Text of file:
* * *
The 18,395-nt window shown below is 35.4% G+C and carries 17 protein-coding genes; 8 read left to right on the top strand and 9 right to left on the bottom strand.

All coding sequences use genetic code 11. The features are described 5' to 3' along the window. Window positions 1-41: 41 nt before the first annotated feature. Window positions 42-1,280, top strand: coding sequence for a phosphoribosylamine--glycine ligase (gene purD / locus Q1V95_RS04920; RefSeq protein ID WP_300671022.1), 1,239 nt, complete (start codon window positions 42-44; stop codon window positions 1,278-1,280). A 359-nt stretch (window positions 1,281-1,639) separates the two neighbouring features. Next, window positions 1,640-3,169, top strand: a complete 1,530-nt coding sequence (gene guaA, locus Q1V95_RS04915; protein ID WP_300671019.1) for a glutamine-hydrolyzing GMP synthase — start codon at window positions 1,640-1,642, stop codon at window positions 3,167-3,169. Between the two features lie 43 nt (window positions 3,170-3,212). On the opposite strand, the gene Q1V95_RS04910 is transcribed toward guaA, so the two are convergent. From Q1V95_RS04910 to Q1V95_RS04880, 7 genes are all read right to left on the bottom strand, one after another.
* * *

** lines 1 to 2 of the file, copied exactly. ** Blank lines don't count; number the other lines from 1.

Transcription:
The 18,395-nt window shown below is 35.4% G+C and carries 17 protein-coding genes; 8 read left to right on the top strand and 9 right to left on the bottom strand.

All coding sequences use genetic code 11. The features are described 5' to 3' along the window. Window positions 1-41: 41 nt before the first annotated feature. Window positions 42-1,280, top strand: coding sequence for a phosphoribosylamine--glycine ligase (gene purD / locus Q1V95_RS04920; RefSeq protein ID WP_300671022.1), 1,239 nt, complete (start codon window positions 42-44; stop codon window positions 1,278-1,280). A 359-nt stretch (window positions 1,281-1,639) separates the two neighbouring features. Next, window positions 1,640-3,169, top strand: a complete 1,530-nt coding sequence (gene guaA, locus Q1V95_RS04915; protein ID WP_300671019.1) for a glutamine-hydrolyzing GMP synthase — start codon at window positions 1,640-1,642, stop codon at window positions 3,167-3,169. Between the two features lie 43 nt (window positions 3,170-3,212). On the opposite strand, the gene Q1V95_RS04910 is transcribed toward guaA, so the two are convergent. From Q1V95_RS04910 to Q1V95_RS04880, 7 genes are all read right to left on the bottom strand, one after another.